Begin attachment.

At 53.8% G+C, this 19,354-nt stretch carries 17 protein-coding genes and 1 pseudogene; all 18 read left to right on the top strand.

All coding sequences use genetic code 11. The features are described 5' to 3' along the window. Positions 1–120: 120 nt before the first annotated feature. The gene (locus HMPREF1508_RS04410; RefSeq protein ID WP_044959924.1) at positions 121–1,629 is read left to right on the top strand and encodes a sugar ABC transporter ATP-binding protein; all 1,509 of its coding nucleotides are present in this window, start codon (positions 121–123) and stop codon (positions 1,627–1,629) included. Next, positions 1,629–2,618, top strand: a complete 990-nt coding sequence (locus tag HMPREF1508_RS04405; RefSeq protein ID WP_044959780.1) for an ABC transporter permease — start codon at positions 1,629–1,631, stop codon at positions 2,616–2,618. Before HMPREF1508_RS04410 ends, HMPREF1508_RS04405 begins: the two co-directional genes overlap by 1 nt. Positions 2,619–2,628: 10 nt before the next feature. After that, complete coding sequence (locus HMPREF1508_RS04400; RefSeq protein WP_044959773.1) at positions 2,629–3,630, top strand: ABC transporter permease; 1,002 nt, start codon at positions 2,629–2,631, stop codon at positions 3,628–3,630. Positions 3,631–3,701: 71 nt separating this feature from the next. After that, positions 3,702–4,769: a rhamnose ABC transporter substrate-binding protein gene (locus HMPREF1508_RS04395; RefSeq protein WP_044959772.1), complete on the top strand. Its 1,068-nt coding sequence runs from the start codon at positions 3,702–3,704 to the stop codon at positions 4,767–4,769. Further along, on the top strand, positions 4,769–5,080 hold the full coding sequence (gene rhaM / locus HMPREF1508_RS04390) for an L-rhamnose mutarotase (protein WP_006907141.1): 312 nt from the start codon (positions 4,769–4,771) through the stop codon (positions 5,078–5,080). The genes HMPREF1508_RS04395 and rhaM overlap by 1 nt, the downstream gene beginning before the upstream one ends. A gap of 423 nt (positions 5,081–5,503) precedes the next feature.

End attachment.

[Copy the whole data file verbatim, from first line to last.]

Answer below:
At 53.8% G+C, this 19,354-nt stretch carries 17 protein-coding genes and 1 pseudogene; all 18 read left to right on the top strand.

All coding sequences use genetic code 11. The features are described 5' to 3' along the window. Positions 1–120: 120 nt before the first annotated feature. The gene (locus HMPREF1508_RS04410; RefSeq protein ID WP_044959924.1) at positions 121–1,629 is read left to right on the top strand and encodes a sugar ABC transporter ATP-binding protein; all 1,509 of its coding nucleotides are present in this window, start codon (positions 121–123) and stop codon (positions 1,627–1,629) included. Next, positions 1,629–2,618, top strand: a complete 990-nt coding sequence (locus tag HMPREF1508_RS04405; RefSeq protein ID WP_044959780.1) for an ABC transporter permease — start codon at positions 1,629–1,631, stop codon at positions 2,616–2,618. Before HMPREF1508_RS04410 ends, HMPREF1508_RS04405 begins: the two co-directional genes overlap by 1 nt. Positions 2,619–2,628: 10 nt before the next feature. After that, complete coding sequence (locus HMPREF1508_RS04400; RefSeq protein WP_044959773.1) at positions 2,629–3,630, top strand: ABC transporter permease; 1,002 nt, start codon at positions 2,629–2,631, stop codon at positions 3,628–3,630. Positions 3,631–3,701: 71 nt separating this feature from the next. After that, positions 3,702–4,769: a rhamnose ABC transporter substrate-binding protein gene (locus HMPREF1508_RS04395; RefSeq protein WP_044959772.1), complete on the top strand. Its 1,068-nt coding sequence runs from the start codon at positions 3,702–3,704 to the stop codon at positions 4,767–4,769. Further along, on the top strand, positions 4,769–5,080 hold the full coding sequence (gene rhaM / locus HMPREF1508_RS04390) for an L-rhamnose mutarotase (protein WP_006907141.1): 312 nt from the start codon (positions 4,769–4,771) through the stop codon (positions 5,078–5,080). The genes HMPREF1508_RS04395 and rhaM overlap by 1 nt, the downstream gene beginning before the upstream one ends. A gap of 423 nt (positions 5,081–5,503) precedes the next feature.